Llythyr Wales on Sunday/Wales on Sunday Letter

As an avid fan of the weekly politics column by Matt Withers in the Wales on Sunday I was rather surprised at his comments in relation to Plaid’s first signature policy for the forthcoming General Election. If you follow the line of thought expressed in the article there wouldn’t be a point in Plaid announcing any policies or even contesting Welsh constituencies. Protecting our pensioners has been a cornerstone of the Welsh radical political tradition since David Lloyd George introduced a weekly benefit in 1908 with the ‘Old Pensions Act’. It’s right and proper in the face of the severe poverty faced by today’s pensioners that Plaid as the inheritors of the radical Welsh political tradition make a stand against New Labour’s failed means testing policy.

As a prospective Parliamentary candidate I am proud that our first red line for any post election negotiations in the event of a hung Parliament will be a social justice issue. With all the UK parties framing the election debate around the need to decimate public investment, we are offering something different – a policy that will improve the lives of the most vulnerable in society. Readers will not need reminding that the NHS was born at an age when the UK was bankrupt following the costs of the Second World War – when our public deficit as a percentage of GDP was nearly double what it is now , at 150% of GDP compared to today’s 80%. By voting for Plaid, the people of Wales will decide on what basis we negotiate with the London parties in the event of a hung Parliament.

Our opponents say any spending commitments are unaffordable due to the public deficit, in their lust to follow a right wing political doctrine of massacring public services. The public deficit is admittedly serious. However Japan ’s current deficit is 198% and they have no problem getting favourable borrowing rates despite losing the AAA status. The priority has to be investing to stimulate and sustain economic recovery. A policy of slashing public expenditure would remove the floorboards from beneath the economy leading to a double dip recession – effectively increasing the public deficit as tax revenue dries up. It’s a tragedy that all London parties are signed up to doing exactly that – a policy direction that will have a disproportionately negative effect on public sector reliant economies such as ours as well as destroying the services that the most vulnerable in society are reliant upon.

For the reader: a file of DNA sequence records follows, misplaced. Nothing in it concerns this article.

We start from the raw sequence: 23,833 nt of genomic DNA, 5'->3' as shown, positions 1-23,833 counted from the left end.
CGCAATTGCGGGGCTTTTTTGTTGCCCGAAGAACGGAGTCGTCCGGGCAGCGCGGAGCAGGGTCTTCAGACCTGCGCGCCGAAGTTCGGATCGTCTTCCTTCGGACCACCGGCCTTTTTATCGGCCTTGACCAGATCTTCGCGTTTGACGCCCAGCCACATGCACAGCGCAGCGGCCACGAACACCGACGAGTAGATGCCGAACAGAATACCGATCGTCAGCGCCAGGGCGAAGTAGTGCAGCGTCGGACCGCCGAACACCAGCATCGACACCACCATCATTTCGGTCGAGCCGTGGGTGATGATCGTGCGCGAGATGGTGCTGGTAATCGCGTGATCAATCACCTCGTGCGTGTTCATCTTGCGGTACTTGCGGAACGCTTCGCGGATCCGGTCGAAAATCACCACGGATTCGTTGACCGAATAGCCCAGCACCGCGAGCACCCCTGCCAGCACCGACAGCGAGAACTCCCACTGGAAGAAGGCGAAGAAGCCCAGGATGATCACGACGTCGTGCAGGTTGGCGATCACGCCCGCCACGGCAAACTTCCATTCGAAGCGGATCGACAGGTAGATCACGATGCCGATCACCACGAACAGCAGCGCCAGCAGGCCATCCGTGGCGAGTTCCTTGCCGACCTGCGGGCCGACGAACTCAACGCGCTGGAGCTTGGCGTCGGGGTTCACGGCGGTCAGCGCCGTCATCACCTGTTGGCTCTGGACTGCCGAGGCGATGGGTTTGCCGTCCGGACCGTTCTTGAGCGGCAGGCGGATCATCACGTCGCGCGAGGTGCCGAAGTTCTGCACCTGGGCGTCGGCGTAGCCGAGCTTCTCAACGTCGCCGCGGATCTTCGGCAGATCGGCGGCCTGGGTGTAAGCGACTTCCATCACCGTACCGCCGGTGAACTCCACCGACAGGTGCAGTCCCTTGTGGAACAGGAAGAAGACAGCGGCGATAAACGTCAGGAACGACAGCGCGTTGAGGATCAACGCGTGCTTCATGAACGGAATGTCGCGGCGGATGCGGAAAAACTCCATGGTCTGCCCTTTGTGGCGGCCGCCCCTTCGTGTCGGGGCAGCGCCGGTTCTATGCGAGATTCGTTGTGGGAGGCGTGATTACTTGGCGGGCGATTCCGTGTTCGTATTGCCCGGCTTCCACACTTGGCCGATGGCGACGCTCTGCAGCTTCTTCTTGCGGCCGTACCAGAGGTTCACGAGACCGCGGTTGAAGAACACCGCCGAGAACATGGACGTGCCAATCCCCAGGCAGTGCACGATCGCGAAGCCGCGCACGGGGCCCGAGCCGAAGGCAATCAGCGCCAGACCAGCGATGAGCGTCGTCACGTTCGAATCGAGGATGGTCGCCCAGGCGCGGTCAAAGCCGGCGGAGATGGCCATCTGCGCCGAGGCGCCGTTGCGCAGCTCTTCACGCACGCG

Our policy of uprating pensions would lead to an effective redistribution of wealth towards Wales due to our more elderly population and significantly more cash circulating in local economies. It will be paid for by ditching Trident and other regressive initiatives such as ID Cards and tax cuts for the super rich as proposed by both Labour and the Tories.

The choice at the General Election faced by the people of Wales is crystal clear. A radical policy programme proposed by Plaid with the aims of securing a fair deal for Wales and its people or the same old establishment orientated polices of the London parties.

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